A study has revealed that more and more Americans over the age of 60 are now experiencing disabilities of the old age, as compared to the previous generations.
After the age of sixty, one person in five needs help to carry out basic daily activities, which are up from 13% recorded a decade ago. Various disabilities have gone up from 40% to 70% in the age group of 60 to 69, as per the findings of UCLA researcher Teresa E. Seeman, and colleagues.
"Our results have significant and sobering implications", the researchers shared. "To the extent that persons currently aged 60 to 69 years are harbingers of likely disability trends for the massive baby-boomer generation, the health care and assistance needs of disabled older Americans could, in the not so distant future, impose heavy burdens on families and society".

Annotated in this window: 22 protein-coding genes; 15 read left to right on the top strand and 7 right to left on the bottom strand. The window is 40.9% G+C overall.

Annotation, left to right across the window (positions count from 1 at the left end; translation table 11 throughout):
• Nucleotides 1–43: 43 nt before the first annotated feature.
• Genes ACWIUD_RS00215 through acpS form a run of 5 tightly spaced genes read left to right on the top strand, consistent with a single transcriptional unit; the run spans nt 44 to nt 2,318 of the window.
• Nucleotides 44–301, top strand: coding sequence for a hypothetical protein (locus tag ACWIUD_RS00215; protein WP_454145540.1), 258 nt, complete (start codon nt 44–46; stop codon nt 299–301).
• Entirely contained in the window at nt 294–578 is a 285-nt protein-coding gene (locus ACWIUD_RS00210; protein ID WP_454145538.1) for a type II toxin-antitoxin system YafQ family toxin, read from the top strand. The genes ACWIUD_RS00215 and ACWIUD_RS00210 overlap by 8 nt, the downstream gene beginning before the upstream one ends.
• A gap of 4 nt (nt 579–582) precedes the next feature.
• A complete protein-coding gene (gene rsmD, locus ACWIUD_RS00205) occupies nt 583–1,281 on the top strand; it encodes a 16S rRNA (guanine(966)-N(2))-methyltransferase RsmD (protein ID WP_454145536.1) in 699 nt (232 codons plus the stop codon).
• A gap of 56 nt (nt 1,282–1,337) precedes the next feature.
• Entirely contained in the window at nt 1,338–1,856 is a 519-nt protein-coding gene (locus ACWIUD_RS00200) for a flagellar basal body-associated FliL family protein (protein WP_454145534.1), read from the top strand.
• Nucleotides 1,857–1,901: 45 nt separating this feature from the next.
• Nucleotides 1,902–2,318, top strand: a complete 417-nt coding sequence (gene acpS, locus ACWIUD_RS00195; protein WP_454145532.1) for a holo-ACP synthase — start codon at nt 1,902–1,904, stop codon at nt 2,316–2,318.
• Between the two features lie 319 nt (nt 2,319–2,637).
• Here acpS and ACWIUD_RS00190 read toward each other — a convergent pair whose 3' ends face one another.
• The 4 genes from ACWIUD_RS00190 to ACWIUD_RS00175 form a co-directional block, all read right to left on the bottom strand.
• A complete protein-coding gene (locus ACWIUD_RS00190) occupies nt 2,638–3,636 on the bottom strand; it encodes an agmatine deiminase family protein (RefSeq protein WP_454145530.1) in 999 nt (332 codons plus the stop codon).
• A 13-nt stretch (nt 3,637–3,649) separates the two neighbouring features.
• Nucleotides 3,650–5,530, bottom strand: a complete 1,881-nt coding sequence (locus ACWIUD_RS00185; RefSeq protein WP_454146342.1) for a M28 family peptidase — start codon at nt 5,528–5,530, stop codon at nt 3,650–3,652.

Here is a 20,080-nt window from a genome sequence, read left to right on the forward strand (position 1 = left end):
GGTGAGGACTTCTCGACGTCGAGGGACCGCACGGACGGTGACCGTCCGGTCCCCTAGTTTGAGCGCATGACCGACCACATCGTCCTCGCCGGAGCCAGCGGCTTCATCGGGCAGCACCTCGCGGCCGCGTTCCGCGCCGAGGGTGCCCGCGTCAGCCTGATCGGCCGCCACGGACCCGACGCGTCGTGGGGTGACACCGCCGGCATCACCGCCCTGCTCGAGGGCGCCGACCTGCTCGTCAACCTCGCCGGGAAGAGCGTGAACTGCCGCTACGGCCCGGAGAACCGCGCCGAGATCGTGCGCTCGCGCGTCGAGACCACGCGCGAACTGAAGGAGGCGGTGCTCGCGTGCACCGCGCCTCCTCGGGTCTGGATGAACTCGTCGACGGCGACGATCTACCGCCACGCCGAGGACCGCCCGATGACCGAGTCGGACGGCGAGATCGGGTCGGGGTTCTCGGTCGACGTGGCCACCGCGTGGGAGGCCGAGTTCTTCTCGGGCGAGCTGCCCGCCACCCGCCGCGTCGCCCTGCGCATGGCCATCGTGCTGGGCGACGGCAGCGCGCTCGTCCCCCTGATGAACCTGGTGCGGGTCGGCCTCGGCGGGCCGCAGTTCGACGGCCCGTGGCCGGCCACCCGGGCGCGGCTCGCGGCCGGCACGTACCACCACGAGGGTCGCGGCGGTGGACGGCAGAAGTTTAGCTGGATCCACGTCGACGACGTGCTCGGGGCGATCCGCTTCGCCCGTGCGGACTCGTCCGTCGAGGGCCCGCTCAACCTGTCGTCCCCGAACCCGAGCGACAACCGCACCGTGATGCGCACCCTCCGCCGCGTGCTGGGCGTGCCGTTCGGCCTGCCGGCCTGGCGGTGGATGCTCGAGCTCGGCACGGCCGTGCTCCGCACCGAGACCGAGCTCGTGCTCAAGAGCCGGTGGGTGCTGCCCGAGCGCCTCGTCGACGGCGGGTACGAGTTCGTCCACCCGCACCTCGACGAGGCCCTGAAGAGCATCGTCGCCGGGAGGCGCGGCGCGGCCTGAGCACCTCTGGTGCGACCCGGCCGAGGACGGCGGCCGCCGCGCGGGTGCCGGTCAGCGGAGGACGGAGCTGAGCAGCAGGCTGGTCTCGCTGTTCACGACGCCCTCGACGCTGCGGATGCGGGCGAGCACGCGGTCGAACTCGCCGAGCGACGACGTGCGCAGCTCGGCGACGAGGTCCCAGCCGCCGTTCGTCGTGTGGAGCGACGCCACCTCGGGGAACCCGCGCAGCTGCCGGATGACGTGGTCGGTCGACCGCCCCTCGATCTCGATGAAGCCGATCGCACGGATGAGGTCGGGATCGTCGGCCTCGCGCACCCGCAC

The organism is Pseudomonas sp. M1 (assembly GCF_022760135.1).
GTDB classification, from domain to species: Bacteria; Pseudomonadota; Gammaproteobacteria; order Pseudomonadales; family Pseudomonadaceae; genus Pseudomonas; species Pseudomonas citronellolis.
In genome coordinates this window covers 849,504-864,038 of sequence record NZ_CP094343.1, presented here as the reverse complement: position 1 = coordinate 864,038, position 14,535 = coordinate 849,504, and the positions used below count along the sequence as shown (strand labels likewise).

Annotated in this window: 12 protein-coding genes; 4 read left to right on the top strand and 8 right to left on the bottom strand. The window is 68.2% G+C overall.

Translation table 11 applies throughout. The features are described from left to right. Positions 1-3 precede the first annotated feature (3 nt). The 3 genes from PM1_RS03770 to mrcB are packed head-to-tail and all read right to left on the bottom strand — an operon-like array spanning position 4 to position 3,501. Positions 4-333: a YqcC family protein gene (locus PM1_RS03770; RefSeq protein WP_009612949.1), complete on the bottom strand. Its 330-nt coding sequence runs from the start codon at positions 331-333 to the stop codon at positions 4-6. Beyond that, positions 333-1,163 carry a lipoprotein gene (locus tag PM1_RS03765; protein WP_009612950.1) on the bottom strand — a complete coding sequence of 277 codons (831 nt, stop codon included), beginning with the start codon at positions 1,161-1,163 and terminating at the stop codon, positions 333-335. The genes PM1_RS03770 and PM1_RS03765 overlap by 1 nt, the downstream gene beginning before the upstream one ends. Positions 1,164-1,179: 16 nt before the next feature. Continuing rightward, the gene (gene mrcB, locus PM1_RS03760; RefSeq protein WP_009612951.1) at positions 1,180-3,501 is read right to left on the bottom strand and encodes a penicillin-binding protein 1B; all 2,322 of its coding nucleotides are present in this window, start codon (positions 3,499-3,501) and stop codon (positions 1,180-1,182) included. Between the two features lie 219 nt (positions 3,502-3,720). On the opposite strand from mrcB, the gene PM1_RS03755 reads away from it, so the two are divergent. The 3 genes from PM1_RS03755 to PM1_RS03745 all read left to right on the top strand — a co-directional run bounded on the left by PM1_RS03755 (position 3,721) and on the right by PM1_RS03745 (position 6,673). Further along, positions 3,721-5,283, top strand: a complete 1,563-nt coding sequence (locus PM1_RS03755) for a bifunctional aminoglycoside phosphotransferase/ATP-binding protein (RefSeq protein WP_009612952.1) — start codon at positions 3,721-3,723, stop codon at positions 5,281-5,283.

Seeman and her colleagues compared data from two large national health and nutrition surveys, one conducted from 1988 to 1994 and another from 1999 to 2004. The comparison revealed that the above 60s group in the latter years was about 70% are likely to face the problem of difficulty in walking, eating, dressing, doing chores, preparing meals, etc. 50% are likely to have difficulty in walking a quarter mile or 10 steps without rest. While, 40% are more likely to find the activities of stooping, crouching, kneeling, lifting or carrying 10 pounds more difficult.
Among African-Americans, Hispanic-Americans, and obese or overweight people of 60 plus, these disabilities are reportedly more prominent. The study has been detailed in the online edition of the American Journal of Public Health.